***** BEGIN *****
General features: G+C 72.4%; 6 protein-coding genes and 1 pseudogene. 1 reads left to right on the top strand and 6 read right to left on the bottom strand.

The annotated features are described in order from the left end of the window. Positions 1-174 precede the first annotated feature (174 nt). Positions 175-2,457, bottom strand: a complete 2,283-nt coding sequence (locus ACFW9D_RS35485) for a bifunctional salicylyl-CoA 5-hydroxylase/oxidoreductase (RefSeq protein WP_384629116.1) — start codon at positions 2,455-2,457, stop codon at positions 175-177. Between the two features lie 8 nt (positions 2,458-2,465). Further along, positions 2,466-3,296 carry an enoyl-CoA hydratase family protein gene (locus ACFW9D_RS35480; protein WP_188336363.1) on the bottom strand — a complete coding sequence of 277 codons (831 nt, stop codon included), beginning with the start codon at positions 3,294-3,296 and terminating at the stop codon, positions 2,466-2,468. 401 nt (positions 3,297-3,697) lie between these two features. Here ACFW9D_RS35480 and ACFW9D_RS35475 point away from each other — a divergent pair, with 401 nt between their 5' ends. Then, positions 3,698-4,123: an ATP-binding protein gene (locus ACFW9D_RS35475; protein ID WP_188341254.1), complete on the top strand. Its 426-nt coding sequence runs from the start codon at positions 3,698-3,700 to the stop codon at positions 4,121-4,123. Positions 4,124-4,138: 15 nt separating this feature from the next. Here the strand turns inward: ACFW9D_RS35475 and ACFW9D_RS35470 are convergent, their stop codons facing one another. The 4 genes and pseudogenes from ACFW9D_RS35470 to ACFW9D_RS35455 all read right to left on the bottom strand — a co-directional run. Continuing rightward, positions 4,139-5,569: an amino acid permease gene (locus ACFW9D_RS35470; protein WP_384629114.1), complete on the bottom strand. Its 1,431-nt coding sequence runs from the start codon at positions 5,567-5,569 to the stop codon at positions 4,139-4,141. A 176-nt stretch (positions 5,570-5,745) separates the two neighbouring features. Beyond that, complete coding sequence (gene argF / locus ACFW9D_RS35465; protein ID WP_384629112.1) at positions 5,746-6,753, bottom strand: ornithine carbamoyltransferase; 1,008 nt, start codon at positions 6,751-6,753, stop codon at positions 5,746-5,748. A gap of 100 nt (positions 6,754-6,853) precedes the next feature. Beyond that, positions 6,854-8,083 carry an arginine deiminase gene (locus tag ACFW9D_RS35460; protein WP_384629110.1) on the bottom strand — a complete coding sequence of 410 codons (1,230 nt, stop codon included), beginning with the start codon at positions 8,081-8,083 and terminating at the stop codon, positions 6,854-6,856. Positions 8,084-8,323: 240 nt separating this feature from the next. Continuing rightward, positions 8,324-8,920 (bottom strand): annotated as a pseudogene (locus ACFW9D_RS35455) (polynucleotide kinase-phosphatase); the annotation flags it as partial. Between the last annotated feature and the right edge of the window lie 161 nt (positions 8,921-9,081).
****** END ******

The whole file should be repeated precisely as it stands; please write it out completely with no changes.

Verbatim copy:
General features: G+C 72.4%; 6 protein-coding genes and 1 pseudogene. 1 reads left to right on the top strand and 6 read right to left on the bottom strand.

The annotated features are described in order from the left end of the window. Positions 1-174 precede the first annotated feature (174 nt). Positions 175-2,457, bottom strand: a complete 2,283-nt coding sequence (locus ACFW9D_RS35485) for a bifunctional salicylyl-CoA 5-hydroxylase/oxidoreductase (RefSeq protein WP_384629116.1) — start codon at positions 2,455-2,457, stop codon at positions 175-177. Between the two features lie 8 nt (positions 2,458-2,465). Further along, positions 2,466-3,296 carry an enoyl-CoA hydratase family protein gene (locus ACFW9D_RS35480; protein WP_188336363.1) on the bottom strand — a complete coding sequence of 277 codons (831 nt, stop codon included), beginning with the start codon at positions 3,294-3,296 and terminating at the stop codon, positions 2,466-2,468. 401 nt (positions 3,297-3,697) lie between these two features. Here ACFW9D_RS35480 and ACFW9D_RS35475 point away from each other — a divergent pair, with 401 nt between their 5' ends. Then, positions 3,698-4,123: an ATP-binding protein gene (locus ACFW9D_RS35475; protein ID WP_188341254.1), complete on the top strand. Its 426-nt coding sequence runs from the start codon at positions 3,698-3,700 to the stop codon at positions 4,121-4,123. Positions 4,124-4,138: 15 nt separating this feature from the next. Here the strand turns inward: ACFW9D_RS35475 and ACFW9D_RS35470 are convergent, their stop codons facing one another. The 4 genes and pseudogenes from ACFW9D_RS35470 to ACFW9D_RS35455 all read right to left on the bottom strand — a co-directional run. Continuing rightward, positions 4,139-5,569: an amino acid permease gene (locus ACFW9D_RS35470; protein WP_384629114.1), complete on the bottom strand. Its 1,431-nt coding sequence runs from the start codon at positions 5,567-5,569 to the stop codon at positions 4,139-4,141. A 176-nt stretch (positions 5,570-5,745) separates the two neighbouring features. Beyond that, complete coding sequence (gene argF / locus ACFW9D_RS35465; protein ID WP_384629112.1) at positions 5,746-6,753, bottom strand: ornithine carbamoyltransferase; 1,008 nt, start codon at positions 6,751-6,753, stop codon at positions 5,746-5,748. A gap of 100 nt (positions 6,754-6,853) precedes the next feature. Beyond that, positions 6,854-8,083 carry an arginine deiminase gene (locus tag ACFW9D_RS35460; protein WP_384629110.1) on the bottom strand — a complete coding sequence of 410 codons (1,230 nt, stop codon included), beginning with the start codon at positions 8,081-8,083 and terminating at the stop codon, positions 6,854-6,856. Positions 8,084-8,323: 240 nt separating this feature from the next. Continuing rightward, positions 8,324-8,920 (bottom strand): annotated as a pseudogene (locus ACFW9D_RS35455) (polynucleotide kinase-phosphatase); the annotation flags it as partial. Between the last annotated feature and the right edge of the window lie 161 nt (positions 8,921-9,081).